According to the PMBOK guide – 4th Edition, a process is a set of interrelated actions and activities that are executed to achieve a predefined product, result, or service. In short, it is the standardization of activities that have the same purpose.
In this scenario, mapping a process – as we will detail below – allows the company to demonstrate the return of a specific activity, that is, to see the results achieved, in addition to visually presenting all activities of a process.
This is what AS IS/TO BE process mapping is for. Companies use the technique as a management tool that helps in the description and improvement of internal processes. One of the reasons for this is that AS IS/TO BE is dedicated to exploring the company business through methodologies and practices used in day-to-day activities.
Check it out:
- What is AS IS/TO BE?
- Why mapping?
- Important points about process mapping in practice
- Objectives of AS IS/TO BE
- Steps of AS IS/TO BE mapping
- AS IS process mapping is the definition of the current situation of the organizational or business process. The participants of this mapping are the users involved in the day-to-day of the process (key users). In this context, a good practice is to ask the process executor to report how to execute the process, or else a questionnaire is used to gather the information.
- TO BE process mapping, on the other hand, is the definition of the future situation of the organizational or business process, i.e. where one wants to go. It clarifies how, structurally, the desired state can be achieved in the processes.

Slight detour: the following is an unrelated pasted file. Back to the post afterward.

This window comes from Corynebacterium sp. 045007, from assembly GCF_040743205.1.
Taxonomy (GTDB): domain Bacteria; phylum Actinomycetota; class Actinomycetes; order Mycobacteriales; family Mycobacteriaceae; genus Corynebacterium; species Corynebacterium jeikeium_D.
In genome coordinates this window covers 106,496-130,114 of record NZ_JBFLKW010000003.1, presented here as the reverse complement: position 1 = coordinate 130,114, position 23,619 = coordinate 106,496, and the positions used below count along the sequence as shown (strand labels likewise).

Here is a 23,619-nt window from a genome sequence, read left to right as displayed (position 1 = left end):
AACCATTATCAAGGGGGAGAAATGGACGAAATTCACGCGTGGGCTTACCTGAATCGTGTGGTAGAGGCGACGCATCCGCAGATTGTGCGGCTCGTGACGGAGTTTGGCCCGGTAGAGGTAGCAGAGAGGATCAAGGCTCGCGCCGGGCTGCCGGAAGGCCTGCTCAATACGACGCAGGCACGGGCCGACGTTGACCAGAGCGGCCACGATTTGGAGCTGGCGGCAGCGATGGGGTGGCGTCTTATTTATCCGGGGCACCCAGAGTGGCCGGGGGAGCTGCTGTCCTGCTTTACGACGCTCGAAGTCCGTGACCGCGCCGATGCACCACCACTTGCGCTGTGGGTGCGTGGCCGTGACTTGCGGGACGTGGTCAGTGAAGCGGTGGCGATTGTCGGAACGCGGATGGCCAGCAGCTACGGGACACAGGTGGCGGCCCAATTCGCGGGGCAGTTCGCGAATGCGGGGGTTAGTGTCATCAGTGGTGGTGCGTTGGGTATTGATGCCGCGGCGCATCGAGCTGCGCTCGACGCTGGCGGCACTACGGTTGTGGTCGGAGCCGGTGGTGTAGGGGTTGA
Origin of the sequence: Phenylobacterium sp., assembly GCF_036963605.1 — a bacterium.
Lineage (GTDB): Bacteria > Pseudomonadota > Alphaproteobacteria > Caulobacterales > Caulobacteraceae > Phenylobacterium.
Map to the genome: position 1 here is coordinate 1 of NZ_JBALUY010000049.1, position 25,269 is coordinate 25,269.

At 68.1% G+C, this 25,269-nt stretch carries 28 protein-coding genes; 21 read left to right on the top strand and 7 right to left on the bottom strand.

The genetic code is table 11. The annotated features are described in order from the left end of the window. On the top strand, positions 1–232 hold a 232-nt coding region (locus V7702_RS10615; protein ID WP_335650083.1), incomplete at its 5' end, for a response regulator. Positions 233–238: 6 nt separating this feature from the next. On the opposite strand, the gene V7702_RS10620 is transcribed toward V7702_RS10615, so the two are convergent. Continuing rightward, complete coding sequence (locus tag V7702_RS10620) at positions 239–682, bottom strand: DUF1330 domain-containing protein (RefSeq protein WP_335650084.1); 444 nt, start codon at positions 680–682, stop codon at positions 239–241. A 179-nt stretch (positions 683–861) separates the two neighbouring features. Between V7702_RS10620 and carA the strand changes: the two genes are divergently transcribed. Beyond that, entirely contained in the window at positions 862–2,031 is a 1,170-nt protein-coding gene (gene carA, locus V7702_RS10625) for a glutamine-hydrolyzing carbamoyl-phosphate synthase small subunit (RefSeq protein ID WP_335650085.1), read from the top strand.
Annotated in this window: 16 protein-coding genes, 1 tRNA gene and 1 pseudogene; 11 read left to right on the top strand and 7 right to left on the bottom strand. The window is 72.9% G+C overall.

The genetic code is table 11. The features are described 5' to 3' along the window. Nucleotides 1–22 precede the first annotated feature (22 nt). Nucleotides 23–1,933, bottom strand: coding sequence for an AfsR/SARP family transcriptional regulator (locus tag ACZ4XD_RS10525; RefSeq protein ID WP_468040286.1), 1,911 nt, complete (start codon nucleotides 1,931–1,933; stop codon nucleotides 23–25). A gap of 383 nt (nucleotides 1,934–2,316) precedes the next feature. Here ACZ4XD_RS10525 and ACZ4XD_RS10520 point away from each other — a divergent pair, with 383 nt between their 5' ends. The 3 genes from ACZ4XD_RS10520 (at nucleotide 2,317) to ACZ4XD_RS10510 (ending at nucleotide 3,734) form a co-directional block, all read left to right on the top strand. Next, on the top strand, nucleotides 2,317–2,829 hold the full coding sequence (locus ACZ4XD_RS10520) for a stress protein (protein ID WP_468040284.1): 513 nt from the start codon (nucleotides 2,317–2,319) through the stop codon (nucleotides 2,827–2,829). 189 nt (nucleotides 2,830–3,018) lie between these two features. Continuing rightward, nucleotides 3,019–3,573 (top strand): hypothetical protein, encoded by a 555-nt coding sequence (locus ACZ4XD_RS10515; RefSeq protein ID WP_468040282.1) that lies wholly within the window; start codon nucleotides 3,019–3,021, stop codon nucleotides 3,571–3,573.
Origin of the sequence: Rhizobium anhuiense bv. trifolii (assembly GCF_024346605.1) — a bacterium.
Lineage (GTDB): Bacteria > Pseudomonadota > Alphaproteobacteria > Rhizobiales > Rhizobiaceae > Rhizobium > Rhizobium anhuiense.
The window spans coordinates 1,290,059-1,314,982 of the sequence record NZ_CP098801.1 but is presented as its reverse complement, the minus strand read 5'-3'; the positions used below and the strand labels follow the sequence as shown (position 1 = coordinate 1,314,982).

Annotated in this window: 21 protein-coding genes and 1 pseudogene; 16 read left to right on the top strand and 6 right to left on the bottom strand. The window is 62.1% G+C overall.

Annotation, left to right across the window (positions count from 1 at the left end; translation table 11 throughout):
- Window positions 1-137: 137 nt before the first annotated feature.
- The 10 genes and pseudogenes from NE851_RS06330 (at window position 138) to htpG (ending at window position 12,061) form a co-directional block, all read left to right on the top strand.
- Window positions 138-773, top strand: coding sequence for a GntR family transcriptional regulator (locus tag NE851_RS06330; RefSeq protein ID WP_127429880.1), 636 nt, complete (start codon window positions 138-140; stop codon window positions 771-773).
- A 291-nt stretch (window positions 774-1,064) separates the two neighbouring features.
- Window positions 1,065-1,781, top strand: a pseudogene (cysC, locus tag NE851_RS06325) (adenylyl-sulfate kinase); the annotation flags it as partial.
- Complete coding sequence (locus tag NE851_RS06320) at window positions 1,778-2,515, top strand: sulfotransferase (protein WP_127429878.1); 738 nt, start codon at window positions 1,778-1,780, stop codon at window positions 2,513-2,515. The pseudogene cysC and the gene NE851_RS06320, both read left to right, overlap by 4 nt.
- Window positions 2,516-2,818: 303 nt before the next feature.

- Making decision making more efficient: with mapping it is possible to visualize the trajectory of the process within the organization, such as the activities and their responsible parties, the elements – labor, resources – and efforts required. Thus, in addition to recognizing what to improve, mapping means optimizing time and making decision making more efficient. Standardizing the process, increasing productivity, improving the quality of product and/or service delivery, and obtaining greater customer satisfaction: with the standardization of the process, through documentation, for example, it is possible to maintain a standard of service quality and/or product to be delivered to the customer. In addition, thanks to mapping, employees will have a greater knowledge about the organization and the process, highlighting problems to be improved.
- Demonstrating in a graphic and descriptive way the set of activities and their paths: this optimizes resources, reduces waste, eliminates tasks performed in duplicity, that are unnecessary or which don’t add value.
- Standardization of activities involving people, documents and information;
- Reduction of rework;
- Optimization of information flow;
- Improved vision of employee tasks and responsibilities;
- Implementation of the “INNOVATION” culture.
- What is the purpose of each of the activities in the process being mapped?
- Who are the people participating and to which area or department does each one belong? Who is responsible for the process being mapped?
- Which activities must be performed in the process?
- In these activities tracked, are there any restrictions? If so, what are they?
- Increasingly adherent to the strategic objectives of the organization
- Structured in order to simplify and bring effectiveness to the processes and their activities, whether they are strategic or operational.